When we compare their aggregate run values from 2017 to 2018, I estimate they gained a total cumulative value around five wins — the same estimated benefit the Astros saw with their sign-stealing scheme in 2017. And of course, that doesn’t completely account for the effects that are difficult to quantify, such as the cumulative benefit of requiring opposing pitchers to throw more pitches as hitters lay off of offspeed deliveries designed to entice a swing and a miss.
Here’s some random other sports (and game) stories from this week that you might have missed.
John Breech at CBS Sports took a (sort of) detailed how Super Bowl tickets are distributed.
The reason tickets are so hard to get is because the Super Bowl is the one game where the NFL accounts for every single ticket. There are no tickets sold to the general public. The league distributes tickets to all 32 teams and then keeps a cut for itself... Although the NFL doesn’t release face value prices for the Super Bowl anymore, the lowest face value ticket at Super Bowl LI was $950, which means the price is now likely more than $1,000 for the cheapest seat in the stadium.
A certain local fight made some headlines this past week. But flying under the radar was, the, um, storied - yeah, we’ll go with that, “storied” mascot Gritty. The Philadelphia Flyers mascot is being investigate for assault.
And, of course, because it’s Friday: The UK is releasing video game stamps.
One new set includes four stamps that chart the evolution of the popular Tomb Raider game and its main character — archaeologist adventurer Lara Croft. The Tomb Raider video game franchise has sold over 74 million copies worldwide. The franchise also includes a series of movies based on the original Tomb Raider game, including a 2013 movie reboot... Other stamps feature art from the UK-created retro video games Elite, Dizzy, Populous, Lemmings, Micro Machines, Sensible Soccer, Wipeout and Worms.
Michael Clair from MLB.com created a list of “10 greatest baseball video games ever made” a couple of weeks ago. Like most lists, it’s going to be imperfect, at best, but it gives us something to use as a jumping off point for this week’s game. The #2 game on the list is our game of the day, but we’ll get to that in a bit.
First, let’s check out the rest of the list. The #1 game on the list was MVP Baseball 2005. I’m not sure I could tell the difference between 2003 through 2007 so it seems really specific to name the the top one. #3 MLB: The Show is, well, the only baseball game that’s existed for the past half decade due to baseball’s short sighted exclusivity agreement. The entries are generally good but it’s sad to have no competition. #8’s Triple Play was similar, but in an era of competition. Entries 5, 6, and 9 are NES games that have pretty established spots in baseball game history: Baseball Stars, RBI Baseball, and Base Wars. #4 is Backyard Baseball, a game that I missed out on. It’s simplistic but well-received and I missed out on it. Similarly, I’m not very familiar with #7’s MLB Slugfest. Finally, #10 is text-based juggernaut OOTP.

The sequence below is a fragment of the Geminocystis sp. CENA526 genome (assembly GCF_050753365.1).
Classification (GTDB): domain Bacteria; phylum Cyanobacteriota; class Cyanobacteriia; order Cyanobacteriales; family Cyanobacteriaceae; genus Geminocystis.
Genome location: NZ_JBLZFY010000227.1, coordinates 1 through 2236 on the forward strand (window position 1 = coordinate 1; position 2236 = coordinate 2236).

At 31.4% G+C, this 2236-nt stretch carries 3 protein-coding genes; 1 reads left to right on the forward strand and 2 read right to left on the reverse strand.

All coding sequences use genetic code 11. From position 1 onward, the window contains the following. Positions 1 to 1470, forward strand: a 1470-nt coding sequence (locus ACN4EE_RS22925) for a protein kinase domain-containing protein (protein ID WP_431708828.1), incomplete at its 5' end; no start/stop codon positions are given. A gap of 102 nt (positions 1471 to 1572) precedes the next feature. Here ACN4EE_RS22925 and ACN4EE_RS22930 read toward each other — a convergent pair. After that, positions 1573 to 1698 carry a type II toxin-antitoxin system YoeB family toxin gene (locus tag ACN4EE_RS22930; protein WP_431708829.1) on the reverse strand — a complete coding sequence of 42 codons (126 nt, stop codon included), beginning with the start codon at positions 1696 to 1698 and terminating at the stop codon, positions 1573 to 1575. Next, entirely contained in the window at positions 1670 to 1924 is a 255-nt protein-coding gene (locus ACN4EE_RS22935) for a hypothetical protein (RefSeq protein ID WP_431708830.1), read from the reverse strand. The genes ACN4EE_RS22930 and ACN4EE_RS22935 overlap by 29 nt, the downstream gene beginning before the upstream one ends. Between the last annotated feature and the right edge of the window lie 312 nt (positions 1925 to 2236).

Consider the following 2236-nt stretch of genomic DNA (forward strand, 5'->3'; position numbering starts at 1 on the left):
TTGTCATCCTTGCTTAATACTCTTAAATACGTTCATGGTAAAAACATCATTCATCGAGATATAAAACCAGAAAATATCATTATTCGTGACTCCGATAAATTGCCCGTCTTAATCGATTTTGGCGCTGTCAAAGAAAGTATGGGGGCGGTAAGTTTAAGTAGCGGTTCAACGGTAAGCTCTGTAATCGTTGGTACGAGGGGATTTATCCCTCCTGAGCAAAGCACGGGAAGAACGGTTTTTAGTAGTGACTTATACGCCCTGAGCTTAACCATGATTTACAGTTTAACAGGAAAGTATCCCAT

There’s a lot of talk that the 16-bit generation was a golden era for video games. With limited technology, programmers in the 8-bit 80s had to distill what they were representing down to its simplest essences (It also goes follows that theory that the 64-bit 5th generation was a huge step back that we’ve never recovered from, trading more realistic graphics for fetch quests and video games as second jobs to maintain complexity).
Today’s game of the day is Ken Griffey Jr. Presents Major League Baseball for the Super Nintendo. It had simple yet precise gameplay, a good balance of “video game”-ness that felt both real but fun. It had a pretty steep learning curve, but, well, frankly, most games did back in that time period. It had a number of cool new features like giving (most) teams unique stadiums, good music (including playing the Canadian national anthem in Toronto or Montreal), and saved stats while playing a full season.
However, it was not without problems. Per wiki: “A Nintendo Customer Service representative acknowledged this bug, further claimed that sometimes during the World Series players are prevented from using their best pitchers, and bluntly summarized, ‘Ken Griffey Jr. Baseball sports some pretty serious bugs.’” Probably not ideal when your customer service center says a game has serious bugs.
It also had an MLB license but not MLBPA license so players names were not included except for the title player’s. However, one of its most charming things is what they did with the player names. Each team had a theme. For instance:
- “The California Angels have famous actors on their team: F. Astaire fills in for outfielder Chad Curtis, H. Bogart stands in for Chili Davis, and J. Wayne fills in for first baseman J. T. Snow”
- “The Houston Astros are cartoonists: G. Larson fills in for pitcher Todd Jones, W. Eisner fills in for second baseman Craig Biggio, J.Kirby stands in for first baseman Jeff Bagwell, F.Miller fills in for infielder Casey Candaele, B.Edlund fills in for pitcher Pete Harnisch, and S. Lee stands in for Rick Parker”
- “The Philadelphia Phillies feature a Rocky homage in R. Balboa fills in for catcher Darren Daulton and A. Creed stands in for third baseman Dave Hollins; They also have a Philadelphia landmark – L. Bell filling in for first baseman Ricky Jordan”.
The Royals were US Presidents. If you want to check out the entire roster, a blogger collected them here. For instance, George Brett was D. Ike, Kevin Appier was B. Clinton, and David Cone was G. Bush.
Here’s a video of a gameplay, starting with the rocking Star Spangled Banner riff, featuring Ken Griffey Jr’s team and a home run by the kid around the 4:50 mark, in wonderfully rendered Wrigley Field: